Mat Said Terselamat? April 15, 2009Posted by ibrahimbaba in Kerajaan, Melayu, politik, Terengganu.
Tags: Ahmad Said, Besut, DUN Terengganu, Idris Jusoh, Kemaman, krisi UMNO, MB Terengganu, Najib
Nampaknya Mat Said terselamat kali ini. Diselamatkan Najib – dengan amarannya supaya kesepuluh ADUN hadir hari ini?
Walau apa pun Mat Said sudah pun terlepas dari menjadi MB yang paling singkat dalam sejarah negeri Terengganu. Dia sudah melebehi setahun. MB tersingkat pemerintahannya ialah apabila Terengganu benar-benar ketandusan pemimpin lebih 35 tahun lalu apabila Mahmud terpaksa diletakkan menjadi MB (sementara) apabila krisis dalam UMNO negeri dengan persekutuan pada ketika itu menyebabkan Ibrahim Fikri meletak jawatan.
Mahmud hanya jadi MB untuk setahun. Sekurangnya MB Said dah lebih sikit daripada Mahmud.
IB hairan memerhatikan Rasol 1 … dulu nak letak jawatan … tak jadi. Sekarang ni tak nak pergi sidang DUN … pergi pulak hari ini.
Mungkin sudah agak sukar untuk kedua-dua kem (Derih dan Mat Said) ini untuk berbaik. Malah yang jadi peliknya untuk negeri Terengganu ni … yang duduk berbaloh sokmo antara orang utara (Besut) dengan orang selatan (Kemamang).
Zamang Wang Mokhtar (Kemamang) tak boleh ngam dengan Yusof Nor (Besut) – bbaloh hanyar kata orang.
Leni, pun gitu juga. Cuma yang peliknya anok Ayah Wang ikut orang Besut pulak.
Analisa dalam The Star di bawah agak menarik.
[p.s. maaf ulasan di atas tak seberapa sangat … serabut merenung nasib bangsa dan rakyat yang terumbang-ambing akibat pemimpin yang bertelagah – bukan sahaja di Terengganu …]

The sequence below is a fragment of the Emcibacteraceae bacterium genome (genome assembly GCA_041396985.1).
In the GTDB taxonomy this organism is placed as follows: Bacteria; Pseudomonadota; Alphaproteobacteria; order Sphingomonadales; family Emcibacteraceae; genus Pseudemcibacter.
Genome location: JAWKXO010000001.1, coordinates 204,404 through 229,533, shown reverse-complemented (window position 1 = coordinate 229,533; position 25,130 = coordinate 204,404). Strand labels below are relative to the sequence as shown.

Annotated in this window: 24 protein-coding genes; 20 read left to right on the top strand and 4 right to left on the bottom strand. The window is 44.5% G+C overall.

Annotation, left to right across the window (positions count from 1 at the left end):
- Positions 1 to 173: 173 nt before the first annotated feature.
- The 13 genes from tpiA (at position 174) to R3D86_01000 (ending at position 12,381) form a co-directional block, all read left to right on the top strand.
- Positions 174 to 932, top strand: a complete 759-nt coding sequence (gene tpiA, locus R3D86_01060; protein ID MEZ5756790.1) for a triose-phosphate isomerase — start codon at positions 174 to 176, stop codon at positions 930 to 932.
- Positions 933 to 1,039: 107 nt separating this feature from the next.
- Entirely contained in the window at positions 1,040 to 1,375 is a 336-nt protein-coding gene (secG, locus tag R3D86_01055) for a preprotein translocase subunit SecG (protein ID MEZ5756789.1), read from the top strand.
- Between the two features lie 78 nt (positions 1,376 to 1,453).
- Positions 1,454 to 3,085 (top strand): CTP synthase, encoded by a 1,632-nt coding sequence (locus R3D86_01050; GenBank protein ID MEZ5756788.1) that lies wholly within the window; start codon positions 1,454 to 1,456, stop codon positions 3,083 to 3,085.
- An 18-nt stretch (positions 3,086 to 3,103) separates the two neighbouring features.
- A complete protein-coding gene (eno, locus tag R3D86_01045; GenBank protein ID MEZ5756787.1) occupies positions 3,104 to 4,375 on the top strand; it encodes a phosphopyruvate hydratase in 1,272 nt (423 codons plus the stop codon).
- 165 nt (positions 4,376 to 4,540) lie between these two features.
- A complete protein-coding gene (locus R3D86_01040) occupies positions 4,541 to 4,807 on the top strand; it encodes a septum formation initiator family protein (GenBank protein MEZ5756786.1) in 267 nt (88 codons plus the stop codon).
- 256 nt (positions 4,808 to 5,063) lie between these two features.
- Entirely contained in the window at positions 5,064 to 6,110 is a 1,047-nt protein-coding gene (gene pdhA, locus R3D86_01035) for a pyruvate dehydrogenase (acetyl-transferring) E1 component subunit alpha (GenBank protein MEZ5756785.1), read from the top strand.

On shaky ground
Terengganu Mentri Besar Datuk Ahmad Said may be facing mounting pressure following a show of defiance against him by his own assemblymen.
MENTRI Besar Datuk Ahmad Said’s body language was quite defensive when he arrived at the Terengganu Legislative Assembly yesterday.
For several weeks now, he had been plagued by rumours that his own assemblymen were plotting to move a motion of no-confidence against him at the assembly sitting and he was probably expecting the worst as he took his seat.
His state exco members were in their places but the entire stretch of seats for the Barisan Nasional backbenchers were empty. His Barisan backbenchers had decided not to attend the sitting and it seemed like he had escaped the attempt at a no-confidence vote.
Either way, it was not good for him and it was embarrassing especially with the PAS assemblymen and the media gallery watching on.
A rebellion against his leadership as the Mentri Besar was truly on the boil.
The Terengganu Government is predominantly Umno, with only one MCA assemblyman. As such, an opposition against him from the ranks also undermines his position as the state Umno chief.
Ahmad, who became Mentri Besar just a little over a year ago, is on shaky ground.
Talk of a no-confidence move against his leadership had been brewing for some time.
A week before the assembly sitting, he lost his temper at a meeting and told those present that he was aware of what they were up to. He warned that he would fight back and would even sack the trouble-makers if he had to.
“We just listened. There is no point arguing with him when he is in one of his moods,” said one of the assemblymen.